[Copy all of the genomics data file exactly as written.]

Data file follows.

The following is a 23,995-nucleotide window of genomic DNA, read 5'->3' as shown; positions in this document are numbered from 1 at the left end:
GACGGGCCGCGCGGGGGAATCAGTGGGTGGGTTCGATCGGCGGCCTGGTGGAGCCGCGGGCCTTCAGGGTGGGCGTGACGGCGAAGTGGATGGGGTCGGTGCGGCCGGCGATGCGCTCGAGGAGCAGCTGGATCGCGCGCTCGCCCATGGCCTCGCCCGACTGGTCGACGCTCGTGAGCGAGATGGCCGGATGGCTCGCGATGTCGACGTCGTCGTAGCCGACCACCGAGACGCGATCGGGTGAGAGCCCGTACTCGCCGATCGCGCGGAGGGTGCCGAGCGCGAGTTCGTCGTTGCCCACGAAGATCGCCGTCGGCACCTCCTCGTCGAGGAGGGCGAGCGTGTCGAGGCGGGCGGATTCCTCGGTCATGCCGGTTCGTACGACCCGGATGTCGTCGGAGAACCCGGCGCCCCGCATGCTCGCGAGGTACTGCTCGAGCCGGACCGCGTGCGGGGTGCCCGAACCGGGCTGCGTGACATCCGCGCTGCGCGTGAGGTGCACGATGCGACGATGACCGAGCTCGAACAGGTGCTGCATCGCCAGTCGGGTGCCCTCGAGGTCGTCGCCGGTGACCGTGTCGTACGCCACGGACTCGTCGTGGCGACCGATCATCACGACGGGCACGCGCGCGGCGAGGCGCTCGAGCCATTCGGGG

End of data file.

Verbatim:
The following is a 23,995-nucleotide window of genomic DNA, read 5'->3' as shown; positions in this document are numbered from 1 at the left end:
GACGGGCCGCGCGGGGGAATCAGTGGGTGGGTTCGATCGGCGGCCTGGTGGAGCCGCGGGCCTTCAGGGTGGGCGTGACGGCGAAGTGGATGGGGTCGGTGCGGCCGGCGATGCGCTCGAGGAGCAGCTGGATCGCGCGCTCGCCCATGGCCTCGCCCGACTGGTCGACGCTCGTGAGCGAGATGGCCGGATGGCTCGCGATGTCGACGTCGTCGTAGCCGACCACCGAGACGCGATCGGGTGAGAGCCCGTACTCGCCGATCGCGCGGAGGGTGCCGAGCGCGAGTTCGTCGTTGCCCACGAAGATCGCCGTCGGCACCTCCTCGTCGAGGAGGGCGAGCGTGTCGAGGCGGGCGGATTCCTCGGTCATGCCGGTTCGTACGACCCGGATGTCGTCGGAGAACCCGGCGCCCCGCATGCTCGCGAGGTACTGCTCGAGCCGGACCGCGTGCGGGGTGCCCGAACCGGGCTGCGTGACATCCGCGCTGCGCGTGAGGTGCACGATGCGACGATGACCGAGCTCGAACAGGTGCTGCATCGCCAGTCGGGTGCCCTCGAGGTCGTCGCCGGTGACCGTGTCGTACGCCACGGACTCGTCGTGGCGACCGATCATCACGACGGGCACGCGCGCGGCGAGGCGCTCGAGCCATTCGGGG